Boston Red Sox 2021 Season Previewby Andersen Pickard March 24, 2021 2 comments
The Boston Red Sox went into 2020 with a solid core ready to make a postseason run. Then, Mookie Betts and David Price were traded. Chris Sale went down and required Tommy John surgery while Eduardo Rodriguez missed the year with myocarditis. Christian Vazquez, Alex Verdugo, and Jackie Bradley Jr. did have solid years, providing reason to be optimistic in an otherwise gloomy setting.
This past offseason, Boston lost the final two parts of its triple-B outfield that won the World Series. Bradley left to join the Brewers in free agency while Andrew Benintendi was traded to the Kansas City Royals.
However, Boston did bring in reinforcements to shore up the roster. Martin Perez and Garrett Richards inked deals to join the rotation while Hirokazu Sawamura, Adam Ottavino, and Matt Andriese were added as reliable bullpen reinforcements. Marwin Gonzalez, Enrique Hernandez, Hunter Renfroe, and Franchy Cordero also joined the team in an effort to fill a years-long void left by Dustin Pedroia, who finally retired. Former Texas Rangers offensive weapon Danny Santana was added on a minor league deal, too.
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Vazquez has the catching position all to himself, though the team does have depth at the position in Kevin Plawecki. The backstop impressed in 2020 and was a priority re-sign for Boston this past offseason.
In the infield, Dalbec appears to be working towards the starting role at first base. Offensively, he is in a three-way tie for home runs this spring. However, one of the players he is tied with is Michael Chavis, who is also fighting for duties at first base. Dalbec has a slight edge right now, though. Meanwhile, Hernandez is looking like the top option at second base. He has been on a tear this spring and could be a very underrated signing for Boston if the trend continues. Behind him, utilityman Marwin Gonzalez and infielder Christian Arroyo provide solid depth.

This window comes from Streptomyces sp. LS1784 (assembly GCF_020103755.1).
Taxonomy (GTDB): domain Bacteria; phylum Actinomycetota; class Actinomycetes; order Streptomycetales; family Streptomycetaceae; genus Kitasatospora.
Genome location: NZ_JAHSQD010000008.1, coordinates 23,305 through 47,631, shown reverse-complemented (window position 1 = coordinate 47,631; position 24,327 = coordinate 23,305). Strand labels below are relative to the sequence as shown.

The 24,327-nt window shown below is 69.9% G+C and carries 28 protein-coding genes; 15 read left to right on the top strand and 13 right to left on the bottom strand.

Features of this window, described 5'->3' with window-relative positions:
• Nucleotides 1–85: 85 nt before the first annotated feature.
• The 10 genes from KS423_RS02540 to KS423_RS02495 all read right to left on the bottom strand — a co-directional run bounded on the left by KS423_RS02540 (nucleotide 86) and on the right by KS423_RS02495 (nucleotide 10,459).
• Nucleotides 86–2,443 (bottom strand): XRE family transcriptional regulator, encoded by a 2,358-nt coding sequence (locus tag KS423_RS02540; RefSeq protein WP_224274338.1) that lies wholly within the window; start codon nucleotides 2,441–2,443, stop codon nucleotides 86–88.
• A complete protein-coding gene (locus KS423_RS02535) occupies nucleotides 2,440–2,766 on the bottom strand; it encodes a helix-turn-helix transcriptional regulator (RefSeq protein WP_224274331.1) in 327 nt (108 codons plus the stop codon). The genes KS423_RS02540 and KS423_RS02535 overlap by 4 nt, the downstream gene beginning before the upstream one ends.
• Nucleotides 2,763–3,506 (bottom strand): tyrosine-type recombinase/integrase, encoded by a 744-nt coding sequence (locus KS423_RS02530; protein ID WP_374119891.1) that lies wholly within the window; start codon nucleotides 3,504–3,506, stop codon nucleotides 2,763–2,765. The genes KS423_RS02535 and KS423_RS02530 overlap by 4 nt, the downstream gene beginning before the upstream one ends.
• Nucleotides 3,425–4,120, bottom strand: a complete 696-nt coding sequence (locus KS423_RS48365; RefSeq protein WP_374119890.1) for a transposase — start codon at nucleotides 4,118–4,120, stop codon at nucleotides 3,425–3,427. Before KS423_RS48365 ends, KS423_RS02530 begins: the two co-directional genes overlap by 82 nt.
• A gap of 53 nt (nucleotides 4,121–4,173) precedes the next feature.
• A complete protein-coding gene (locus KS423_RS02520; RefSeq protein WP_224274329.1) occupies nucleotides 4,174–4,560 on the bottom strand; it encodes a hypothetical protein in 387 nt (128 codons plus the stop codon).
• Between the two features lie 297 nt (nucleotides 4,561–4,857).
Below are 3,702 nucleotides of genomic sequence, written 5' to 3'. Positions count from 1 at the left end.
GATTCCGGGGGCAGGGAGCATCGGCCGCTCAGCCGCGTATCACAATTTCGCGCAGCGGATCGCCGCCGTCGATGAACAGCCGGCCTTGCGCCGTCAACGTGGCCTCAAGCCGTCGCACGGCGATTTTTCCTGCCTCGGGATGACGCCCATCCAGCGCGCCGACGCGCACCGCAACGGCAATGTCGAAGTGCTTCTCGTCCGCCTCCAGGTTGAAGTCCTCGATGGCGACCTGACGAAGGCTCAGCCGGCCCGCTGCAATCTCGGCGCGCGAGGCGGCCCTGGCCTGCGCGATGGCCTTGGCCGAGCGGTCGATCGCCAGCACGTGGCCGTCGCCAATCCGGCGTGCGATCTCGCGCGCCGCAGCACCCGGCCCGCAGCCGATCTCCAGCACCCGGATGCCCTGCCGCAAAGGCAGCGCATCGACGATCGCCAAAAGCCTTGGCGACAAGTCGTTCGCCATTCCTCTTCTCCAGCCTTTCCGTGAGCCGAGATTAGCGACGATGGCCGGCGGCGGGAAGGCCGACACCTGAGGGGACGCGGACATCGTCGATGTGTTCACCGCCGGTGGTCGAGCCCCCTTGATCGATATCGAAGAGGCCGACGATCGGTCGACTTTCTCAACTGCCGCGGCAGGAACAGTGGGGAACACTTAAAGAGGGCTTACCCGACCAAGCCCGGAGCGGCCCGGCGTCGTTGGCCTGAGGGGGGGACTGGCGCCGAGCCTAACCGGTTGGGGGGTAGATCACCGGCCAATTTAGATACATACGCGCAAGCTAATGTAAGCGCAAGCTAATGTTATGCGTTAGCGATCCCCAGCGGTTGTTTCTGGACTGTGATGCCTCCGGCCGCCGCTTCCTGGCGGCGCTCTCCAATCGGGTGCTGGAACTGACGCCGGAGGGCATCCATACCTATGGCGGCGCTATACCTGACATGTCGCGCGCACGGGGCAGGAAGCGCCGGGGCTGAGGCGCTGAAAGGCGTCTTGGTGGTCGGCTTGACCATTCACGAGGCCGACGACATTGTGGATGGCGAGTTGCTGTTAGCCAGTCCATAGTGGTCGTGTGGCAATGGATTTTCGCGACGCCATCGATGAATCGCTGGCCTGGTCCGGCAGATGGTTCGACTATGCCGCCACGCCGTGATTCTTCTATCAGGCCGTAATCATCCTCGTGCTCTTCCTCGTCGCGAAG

Xander Bogaerts and Rafael Devers are guaranteed jobs at shortstop and third base, respectively. Of course, players like Arroyo, Gonzalez, and Hernandez can patrol shortstop in a pinch while Dalbec is capable of playing third.
LF: Franchy Cordero
CF: Alex Verdugo
RF: Hunter Renfroe
DH: J.D. Martinez
Starting in left field, Cordero was acquired from Kansas City in the Benintendi trade. He has yet to join the team due to COVID-19 obstacles, so if he isn’t ready to go for Opening Day, Gonzalez will take his place. In center, Verdugo is set to take on an everyday role after exceeding expectations in his first year with the club. He likely won’t replace Bradley’s glove in the field, but he, too, is a solid defender with great leadership and a talented bat. Meanwhile, Renfroe has been mediocre this spring but has the experience to break camp as a starter. As always, Alex Cora is more than willing to shift the outfield around. Martinez could see some time in the outfield while Gonzalez’s ability to play most positions makes him a solid depth option, too.
Starting Rotation Projections